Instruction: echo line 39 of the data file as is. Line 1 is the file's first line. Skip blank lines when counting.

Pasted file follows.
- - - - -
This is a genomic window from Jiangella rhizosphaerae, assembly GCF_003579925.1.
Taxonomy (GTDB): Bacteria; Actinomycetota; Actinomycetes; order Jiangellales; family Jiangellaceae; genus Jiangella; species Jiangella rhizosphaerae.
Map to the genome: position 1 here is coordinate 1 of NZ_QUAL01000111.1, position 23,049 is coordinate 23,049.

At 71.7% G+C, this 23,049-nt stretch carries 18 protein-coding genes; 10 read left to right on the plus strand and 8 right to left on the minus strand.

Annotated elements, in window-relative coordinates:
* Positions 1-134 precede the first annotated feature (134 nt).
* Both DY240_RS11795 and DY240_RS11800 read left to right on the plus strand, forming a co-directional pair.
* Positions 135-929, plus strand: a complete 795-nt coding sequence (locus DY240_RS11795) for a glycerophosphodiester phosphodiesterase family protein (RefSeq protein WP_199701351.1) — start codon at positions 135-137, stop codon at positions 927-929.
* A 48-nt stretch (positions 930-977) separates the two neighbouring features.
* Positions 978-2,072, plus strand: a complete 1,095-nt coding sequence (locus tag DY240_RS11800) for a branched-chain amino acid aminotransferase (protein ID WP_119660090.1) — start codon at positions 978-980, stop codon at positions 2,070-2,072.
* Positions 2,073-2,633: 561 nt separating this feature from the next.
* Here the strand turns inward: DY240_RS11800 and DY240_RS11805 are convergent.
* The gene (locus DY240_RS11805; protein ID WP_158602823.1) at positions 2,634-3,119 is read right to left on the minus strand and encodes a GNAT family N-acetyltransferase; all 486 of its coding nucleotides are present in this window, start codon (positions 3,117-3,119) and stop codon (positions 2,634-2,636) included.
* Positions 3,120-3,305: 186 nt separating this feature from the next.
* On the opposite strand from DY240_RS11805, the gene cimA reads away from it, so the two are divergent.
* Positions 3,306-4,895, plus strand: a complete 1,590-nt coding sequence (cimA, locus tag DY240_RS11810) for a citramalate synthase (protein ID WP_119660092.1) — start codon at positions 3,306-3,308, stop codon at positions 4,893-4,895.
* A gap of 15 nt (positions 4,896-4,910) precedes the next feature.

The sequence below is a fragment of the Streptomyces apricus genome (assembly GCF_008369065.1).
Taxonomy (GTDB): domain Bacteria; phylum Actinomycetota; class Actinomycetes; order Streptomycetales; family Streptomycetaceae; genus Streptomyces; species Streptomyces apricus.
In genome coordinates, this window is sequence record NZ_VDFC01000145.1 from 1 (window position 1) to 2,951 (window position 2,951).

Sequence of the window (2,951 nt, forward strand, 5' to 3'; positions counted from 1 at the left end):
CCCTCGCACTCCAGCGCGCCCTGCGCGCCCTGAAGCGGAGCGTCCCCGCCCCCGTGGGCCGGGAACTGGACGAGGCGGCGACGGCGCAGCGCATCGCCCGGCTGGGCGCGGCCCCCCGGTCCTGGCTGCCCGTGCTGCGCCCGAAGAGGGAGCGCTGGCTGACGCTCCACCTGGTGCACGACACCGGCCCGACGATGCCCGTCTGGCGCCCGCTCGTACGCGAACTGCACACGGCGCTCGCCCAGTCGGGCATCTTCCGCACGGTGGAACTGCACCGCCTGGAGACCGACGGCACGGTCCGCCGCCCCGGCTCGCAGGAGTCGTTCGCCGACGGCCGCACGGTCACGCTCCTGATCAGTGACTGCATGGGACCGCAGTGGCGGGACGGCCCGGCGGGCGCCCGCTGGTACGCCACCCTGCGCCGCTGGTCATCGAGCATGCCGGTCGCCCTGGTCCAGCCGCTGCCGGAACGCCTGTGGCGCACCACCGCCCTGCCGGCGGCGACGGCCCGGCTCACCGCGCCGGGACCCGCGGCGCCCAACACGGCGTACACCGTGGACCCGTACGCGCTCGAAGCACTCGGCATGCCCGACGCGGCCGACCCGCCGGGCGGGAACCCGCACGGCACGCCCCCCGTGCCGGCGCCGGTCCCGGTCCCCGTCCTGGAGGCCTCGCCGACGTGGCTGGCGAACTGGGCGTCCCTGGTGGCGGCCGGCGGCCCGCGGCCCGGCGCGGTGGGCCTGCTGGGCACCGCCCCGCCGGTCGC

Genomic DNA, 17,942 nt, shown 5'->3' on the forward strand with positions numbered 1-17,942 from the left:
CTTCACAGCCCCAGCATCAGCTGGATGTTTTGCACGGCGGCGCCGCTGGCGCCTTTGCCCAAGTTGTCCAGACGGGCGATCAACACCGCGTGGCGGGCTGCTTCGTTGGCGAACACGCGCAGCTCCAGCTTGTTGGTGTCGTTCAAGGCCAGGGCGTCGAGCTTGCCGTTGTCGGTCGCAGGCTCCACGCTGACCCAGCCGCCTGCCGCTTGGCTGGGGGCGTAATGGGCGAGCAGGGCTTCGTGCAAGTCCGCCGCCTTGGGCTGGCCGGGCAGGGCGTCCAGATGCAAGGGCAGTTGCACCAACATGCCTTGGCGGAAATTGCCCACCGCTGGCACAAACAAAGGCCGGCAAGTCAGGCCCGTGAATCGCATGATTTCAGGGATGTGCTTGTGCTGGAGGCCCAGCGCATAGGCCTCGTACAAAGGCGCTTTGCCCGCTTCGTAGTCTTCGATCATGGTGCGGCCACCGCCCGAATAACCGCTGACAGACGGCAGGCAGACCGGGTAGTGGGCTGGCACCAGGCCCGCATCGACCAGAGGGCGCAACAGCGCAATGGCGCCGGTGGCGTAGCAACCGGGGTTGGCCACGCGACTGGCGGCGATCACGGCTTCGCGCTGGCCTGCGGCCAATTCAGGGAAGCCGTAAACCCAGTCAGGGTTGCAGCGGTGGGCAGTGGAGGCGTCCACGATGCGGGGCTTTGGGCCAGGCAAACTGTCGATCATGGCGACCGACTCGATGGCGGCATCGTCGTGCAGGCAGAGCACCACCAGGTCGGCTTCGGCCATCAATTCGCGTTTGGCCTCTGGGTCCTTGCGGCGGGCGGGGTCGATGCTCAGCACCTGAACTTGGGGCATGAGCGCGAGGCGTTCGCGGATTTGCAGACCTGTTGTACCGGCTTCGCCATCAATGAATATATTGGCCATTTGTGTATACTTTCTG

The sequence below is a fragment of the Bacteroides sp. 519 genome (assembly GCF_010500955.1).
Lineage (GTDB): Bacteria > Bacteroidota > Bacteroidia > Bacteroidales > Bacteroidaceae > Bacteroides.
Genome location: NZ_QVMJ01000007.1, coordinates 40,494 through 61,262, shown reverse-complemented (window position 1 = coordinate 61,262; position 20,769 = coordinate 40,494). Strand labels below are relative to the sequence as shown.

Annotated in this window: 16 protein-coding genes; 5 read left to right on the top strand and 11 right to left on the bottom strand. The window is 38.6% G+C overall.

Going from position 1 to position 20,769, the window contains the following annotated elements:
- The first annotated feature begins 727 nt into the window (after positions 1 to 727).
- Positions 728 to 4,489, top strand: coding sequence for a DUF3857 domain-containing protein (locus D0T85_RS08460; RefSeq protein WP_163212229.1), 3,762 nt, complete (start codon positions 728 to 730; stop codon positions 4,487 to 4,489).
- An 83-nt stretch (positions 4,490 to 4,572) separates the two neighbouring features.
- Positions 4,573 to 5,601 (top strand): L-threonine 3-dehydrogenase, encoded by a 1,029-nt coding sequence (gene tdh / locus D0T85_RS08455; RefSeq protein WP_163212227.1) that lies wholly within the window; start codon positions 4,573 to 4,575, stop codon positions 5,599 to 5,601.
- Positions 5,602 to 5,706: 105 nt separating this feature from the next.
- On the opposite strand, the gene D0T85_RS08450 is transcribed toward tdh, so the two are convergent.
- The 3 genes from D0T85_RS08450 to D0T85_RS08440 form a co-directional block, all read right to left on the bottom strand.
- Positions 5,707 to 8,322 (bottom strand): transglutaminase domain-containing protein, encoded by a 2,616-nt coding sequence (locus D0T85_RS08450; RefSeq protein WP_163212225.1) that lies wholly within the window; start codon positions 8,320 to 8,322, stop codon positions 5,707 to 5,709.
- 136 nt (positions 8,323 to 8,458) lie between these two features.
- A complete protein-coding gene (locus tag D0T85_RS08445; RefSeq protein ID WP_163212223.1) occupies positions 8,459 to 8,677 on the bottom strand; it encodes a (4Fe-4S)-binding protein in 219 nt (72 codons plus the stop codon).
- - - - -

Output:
- A complete protein-coding gene (locus tag D0T85_RS08445; RefSeq protein ID WP_163212223.1) occupies positions 8,459 to 8,677 on the bottom strand; it encodes a (4Fe-4S)-binding protein in 219 nt (72 codons plus the stop codon).